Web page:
American politics is all too often defined by the past.
“We need to go back to American freedom! That idea that you can do what you please and I can too, without Big Brother getting his nose in there!” (This one is usually offered in response to policies that make it so that people can’t do what they please to other people. The fact that the latter would undoubtedly prefer to not have those things done doesn’t seem to enter into the discussion).
“We need to go back to traditional values!”
The great irony, of course, is that America has always been defined by optimism. There was always a sense that we would lead the world into a future beyond compare and beyond the imagination of the present.
There’s a lot of reasons people are scared and want to go back to an idealized past, which they’ve seen in movies and TV shows so they know it must have existed! (Never mind that the idea of people being dissatisfied with American life and embracing amoral escapes is as old as The Great Gatsby, Rebel Without a Cause, and Philip Marlowe). The fact that people’s wages have been stagnating for so long in a country that values material wealth and forward career progress stings deeply. Surely, the 1950s must have been better! (And they were… if you were white, and male, and straight). People are scared that their children are moving back in and unable to find a job. We face a complicated world where we’re no longer as assured of our safety or the inevitability of our success. We feel that maybe this isn’t a world where hard work is all that matters.
Usually, leftists chime in at this point to destroy the mythology. America slaughtered the Native Americans, so as problematic as our foreign policy is today, at least it’s not genocidal. Our free speech rights really only formed in the 1960s: Prior, laws like the Alien and Sedition Acts truly did regulate controversial speech, and Presidential candidates like Eugene Debs could be jailed for speaking out against a war! We had slavery and Jim Crow. For women, the ability to get divorced from an abusive husband, get a job of their own and have independence and their own dreams of contributing to society, all really only began in the late 1960s or 1970s. For LGBTQ people, the closet was all there was for so long. Native American people could only have the reality of their genocide even acknowledged, let alone mourned, for a few generations back at most.
We also point out that things like drugs and gangs have been a fixture of American life.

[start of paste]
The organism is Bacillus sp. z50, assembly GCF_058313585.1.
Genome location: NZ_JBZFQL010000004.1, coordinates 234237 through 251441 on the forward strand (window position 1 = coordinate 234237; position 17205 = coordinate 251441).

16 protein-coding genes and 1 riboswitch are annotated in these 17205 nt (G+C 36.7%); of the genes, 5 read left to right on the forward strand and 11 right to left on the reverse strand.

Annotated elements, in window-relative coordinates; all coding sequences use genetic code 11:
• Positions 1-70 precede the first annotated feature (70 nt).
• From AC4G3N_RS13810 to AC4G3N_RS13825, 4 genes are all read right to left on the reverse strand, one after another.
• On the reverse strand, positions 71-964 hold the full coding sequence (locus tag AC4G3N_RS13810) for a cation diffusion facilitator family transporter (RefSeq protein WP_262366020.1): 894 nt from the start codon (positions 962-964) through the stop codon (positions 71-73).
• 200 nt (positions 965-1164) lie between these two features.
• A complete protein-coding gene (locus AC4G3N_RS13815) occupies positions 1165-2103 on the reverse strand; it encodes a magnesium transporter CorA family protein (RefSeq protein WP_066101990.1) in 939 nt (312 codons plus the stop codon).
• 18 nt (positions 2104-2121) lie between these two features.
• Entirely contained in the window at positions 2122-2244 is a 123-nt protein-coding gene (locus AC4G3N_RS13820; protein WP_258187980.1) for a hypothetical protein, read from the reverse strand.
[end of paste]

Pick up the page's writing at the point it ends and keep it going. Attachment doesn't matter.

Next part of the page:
And this is all fair. But can’t we see why this is just destroying the one retreat that people have? If the future sucks, then the past sucking means we have no place to run. History will smash us between the cymbals of inevitability and obsolescence. Can’t we see why so many well-meaning people might be willing to listen to the little worm in the apple that says, “The 1950s was great, so what if black people were treated like second-class citizens? They really deserved it anyways”. Can’t we see why so many people would find it easier to listen to a racist, classist, sexist, homophobic narrative?
So what should we say instead?
There is no going back.
And there shouldn’t be.
Our future can be as bright as we can imagine.
Our future can have technologies we can’t even dream of. We can actually have real equality and real empowerment for workers. People can be more tolerant, more open-minded.
Christians can believe a final judgment is coming. Atheists can look forward to a world where religion has to play along with everyone else.
The reason why we can’t want to go back isn’t just because the past was flawed in ways we struggle to recognize. It’s because the past is ruination. It’s gone.
The values of the past, whether they were good or bad, don’t work for the new future we face. Whether we yearn for the anarchists and Marxists and a time when socialist parties existed in America, or the Christian hegemony of the past that hedged against scary things like gay marriage and drugs and gangs, those days are gone, and they should be.
The technological and social changes that we’re facing as a world are not going to be solved by the tools of the past. The threat of a pandemic will require new tools. The threat of global warming will require new innovations. Looking to the past will only allow the future to ambush us without warning.
We keep parroting King’s “I Have a Dream” speech, but with typical American obtuseness, we missed the point entirely, left and right.
He was looking forward to a future. That future has not arrived. If he were alive today, I am sure he would say that his table of brotherhood (and sisterhood) would include North Koreans, Muslims, and Russians. He would remind us that the freedom of every person is bound together, so that as long as there are those abroad who are not free, none of us truly are. He would remind us to not “wallow in the valley of despair”.
The past could never have had liberation for everyone. Only today is it even in theory possible that everyone, straight and gay, male and female, black and white, indigenous and immigrant, First World or Third, can be free.
Psychology and politics are intertwined in ways that remain endlessly ironic. When a patient focuses on the past when things were better, a psychologist must help them move forward through the hurt. As a nation, as a world, we have to move away from a past we remember into a future that we cannot know. It is terrifying. It is walking into oblivion and blackness. It is a species-wide leap of faith.
So, whenever you think of saying, “What happened to freedom in America?” or “What happened to the pioneer spirit?”, remember this: They disappeared. And it’s up to us to make sure they are replaced by something better.
Our species can no longer afford nostalgia.